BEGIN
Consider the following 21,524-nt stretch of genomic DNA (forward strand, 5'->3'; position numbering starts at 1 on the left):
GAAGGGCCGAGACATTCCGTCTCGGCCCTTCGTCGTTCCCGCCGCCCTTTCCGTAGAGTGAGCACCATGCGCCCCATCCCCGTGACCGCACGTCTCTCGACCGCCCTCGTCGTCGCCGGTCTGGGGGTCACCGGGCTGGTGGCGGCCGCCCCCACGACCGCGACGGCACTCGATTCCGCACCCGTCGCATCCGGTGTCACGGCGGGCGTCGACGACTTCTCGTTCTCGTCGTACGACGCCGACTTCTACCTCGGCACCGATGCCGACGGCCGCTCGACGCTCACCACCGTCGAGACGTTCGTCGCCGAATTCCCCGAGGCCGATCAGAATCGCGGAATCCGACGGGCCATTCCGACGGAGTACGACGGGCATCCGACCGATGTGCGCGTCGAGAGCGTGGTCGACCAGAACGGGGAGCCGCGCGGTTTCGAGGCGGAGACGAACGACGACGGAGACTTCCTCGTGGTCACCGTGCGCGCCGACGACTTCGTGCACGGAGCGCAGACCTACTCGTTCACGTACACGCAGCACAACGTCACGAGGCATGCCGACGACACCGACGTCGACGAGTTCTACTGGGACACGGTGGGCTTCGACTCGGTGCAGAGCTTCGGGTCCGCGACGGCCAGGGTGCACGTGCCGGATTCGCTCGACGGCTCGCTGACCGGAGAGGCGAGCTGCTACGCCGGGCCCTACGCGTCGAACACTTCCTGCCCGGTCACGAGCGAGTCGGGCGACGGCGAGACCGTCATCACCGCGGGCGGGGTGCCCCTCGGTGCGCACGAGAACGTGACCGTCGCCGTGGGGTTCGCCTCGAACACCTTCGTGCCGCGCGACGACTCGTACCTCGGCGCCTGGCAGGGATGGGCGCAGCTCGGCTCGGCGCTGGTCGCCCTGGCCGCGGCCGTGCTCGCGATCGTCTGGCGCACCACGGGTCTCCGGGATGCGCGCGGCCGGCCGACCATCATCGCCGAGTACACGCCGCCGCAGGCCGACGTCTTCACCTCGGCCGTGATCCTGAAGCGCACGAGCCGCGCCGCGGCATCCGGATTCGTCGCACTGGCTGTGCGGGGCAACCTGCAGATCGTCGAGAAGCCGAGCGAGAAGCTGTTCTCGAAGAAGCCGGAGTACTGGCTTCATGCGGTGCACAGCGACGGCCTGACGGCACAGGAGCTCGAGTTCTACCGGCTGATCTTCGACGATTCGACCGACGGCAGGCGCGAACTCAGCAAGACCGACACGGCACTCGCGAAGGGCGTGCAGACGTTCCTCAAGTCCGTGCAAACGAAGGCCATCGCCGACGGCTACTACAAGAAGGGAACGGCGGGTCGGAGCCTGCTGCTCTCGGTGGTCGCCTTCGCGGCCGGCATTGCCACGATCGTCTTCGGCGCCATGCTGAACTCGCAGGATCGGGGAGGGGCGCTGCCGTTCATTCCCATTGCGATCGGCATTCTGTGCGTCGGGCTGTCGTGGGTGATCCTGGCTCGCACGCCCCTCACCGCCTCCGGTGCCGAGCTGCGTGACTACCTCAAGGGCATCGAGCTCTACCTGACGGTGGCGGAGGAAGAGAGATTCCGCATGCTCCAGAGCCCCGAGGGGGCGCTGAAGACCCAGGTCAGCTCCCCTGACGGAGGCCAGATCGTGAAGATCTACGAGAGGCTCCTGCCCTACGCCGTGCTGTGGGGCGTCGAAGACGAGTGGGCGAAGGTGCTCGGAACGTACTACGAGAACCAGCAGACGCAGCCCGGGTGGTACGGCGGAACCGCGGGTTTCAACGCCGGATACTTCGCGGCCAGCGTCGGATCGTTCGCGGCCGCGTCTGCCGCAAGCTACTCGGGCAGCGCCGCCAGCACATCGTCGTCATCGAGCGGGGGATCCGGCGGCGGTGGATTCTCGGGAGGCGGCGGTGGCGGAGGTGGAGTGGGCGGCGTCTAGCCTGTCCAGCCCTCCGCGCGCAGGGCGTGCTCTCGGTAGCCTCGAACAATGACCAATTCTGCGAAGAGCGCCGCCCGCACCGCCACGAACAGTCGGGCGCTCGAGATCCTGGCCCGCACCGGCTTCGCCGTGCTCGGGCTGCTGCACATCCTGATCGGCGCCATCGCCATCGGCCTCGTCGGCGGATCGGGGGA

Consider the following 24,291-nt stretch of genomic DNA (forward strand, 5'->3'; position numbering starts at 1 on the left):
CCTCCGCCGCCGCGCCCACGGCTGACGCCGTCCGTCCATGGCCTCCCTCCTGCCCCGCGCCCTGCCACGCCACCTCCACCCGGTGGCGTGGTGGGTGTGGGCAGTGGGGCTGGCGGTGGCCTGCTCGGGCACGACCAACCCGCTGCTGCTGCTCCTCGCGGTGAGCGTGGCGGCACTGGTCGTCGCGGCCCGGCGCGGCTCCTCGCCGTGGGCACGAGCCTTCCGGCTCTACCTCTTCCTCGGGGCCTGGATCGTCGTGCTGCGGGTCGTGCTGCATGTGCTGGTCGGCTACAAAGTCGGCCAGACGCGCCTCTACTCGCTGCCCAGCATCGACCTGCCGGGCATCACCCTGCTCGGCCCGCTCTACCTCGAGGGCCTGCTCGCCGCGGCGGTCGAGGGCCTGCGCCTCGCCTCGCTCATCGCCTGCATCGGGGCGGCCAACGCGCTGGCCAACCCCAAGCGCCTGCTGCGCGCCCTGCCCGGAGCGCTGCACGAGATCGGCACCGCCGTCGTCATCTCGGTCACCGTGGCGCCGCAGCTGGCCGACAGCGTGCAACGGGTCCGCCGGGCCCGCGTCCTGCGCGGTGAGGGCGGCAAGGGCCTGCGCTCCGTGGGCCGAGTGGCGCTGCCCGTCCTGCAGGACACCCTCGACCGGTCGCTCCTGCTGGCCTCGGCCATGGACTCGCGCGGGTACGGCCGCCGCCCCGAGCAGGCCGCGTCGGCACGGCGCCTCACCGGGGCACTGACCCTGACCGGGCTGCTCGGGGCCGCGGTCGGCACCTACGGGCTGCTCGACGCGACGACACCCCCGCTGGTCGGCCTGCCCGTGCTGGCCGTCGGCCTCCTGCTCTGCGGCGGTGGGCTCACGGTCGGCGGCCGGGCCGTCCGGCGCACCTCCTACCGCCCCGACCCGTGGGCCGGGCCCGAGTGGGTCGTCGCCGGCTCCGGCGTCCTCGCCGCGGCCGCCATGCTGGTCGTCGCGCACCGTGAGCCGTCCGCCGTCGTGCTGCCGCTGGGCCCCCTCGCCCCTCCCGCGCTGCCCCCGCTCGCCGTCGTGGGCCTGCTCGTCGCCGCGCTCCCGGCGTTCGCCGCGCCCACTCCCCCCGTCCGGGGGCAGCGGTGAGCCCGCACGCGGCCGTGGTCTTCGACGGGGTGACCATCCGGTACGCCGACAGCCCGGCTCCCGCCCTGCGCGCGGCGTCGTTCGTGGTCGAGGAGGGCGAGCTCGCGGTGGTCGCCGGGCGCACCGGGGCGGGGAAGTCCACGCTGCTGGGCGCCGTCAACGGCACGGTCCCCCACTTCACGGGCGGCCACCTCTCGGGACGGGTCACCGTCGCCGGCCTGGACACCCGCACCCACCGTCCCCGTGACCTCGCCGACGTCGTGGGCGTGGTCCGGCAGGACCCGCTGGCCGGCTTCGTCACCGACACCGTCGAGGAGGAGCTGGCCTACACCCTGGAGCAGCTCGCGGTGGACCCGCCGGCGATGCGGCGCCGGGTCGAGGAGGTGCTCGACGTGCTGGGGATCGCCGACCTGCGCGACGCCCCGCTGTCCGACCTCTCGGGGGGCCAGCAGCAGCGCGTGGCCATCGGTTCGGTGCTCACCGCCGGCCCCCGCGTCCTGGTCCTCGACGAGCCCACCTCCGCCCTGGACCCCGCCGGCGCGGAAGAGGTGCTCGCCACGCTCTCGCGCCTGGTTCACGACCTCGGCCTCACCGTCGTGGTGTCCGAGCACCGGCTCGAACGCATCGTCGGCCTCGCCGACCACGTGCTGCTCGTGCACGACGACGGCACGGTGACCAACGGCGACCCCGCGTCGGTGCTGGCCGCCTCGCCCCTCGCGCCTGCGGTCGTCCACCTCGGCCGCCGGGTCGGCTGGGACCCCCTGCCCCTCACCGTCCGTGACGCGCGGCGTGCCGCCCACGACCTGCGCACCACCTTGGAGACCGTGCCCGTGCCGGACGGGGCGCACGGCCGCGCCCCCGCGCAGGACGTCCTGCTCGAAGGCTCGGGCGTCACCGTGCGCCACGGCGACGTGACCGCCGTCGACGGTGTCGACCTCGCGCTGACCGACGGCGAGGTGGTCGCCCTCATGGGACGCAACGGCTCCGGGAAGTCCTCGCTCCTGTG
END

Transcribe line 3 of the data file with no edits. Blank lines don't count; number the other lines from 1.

Consider the following 24,291-nt stretch of genomic DNA (forward strand, 5'->3'; position numbering starts at 1 on the left):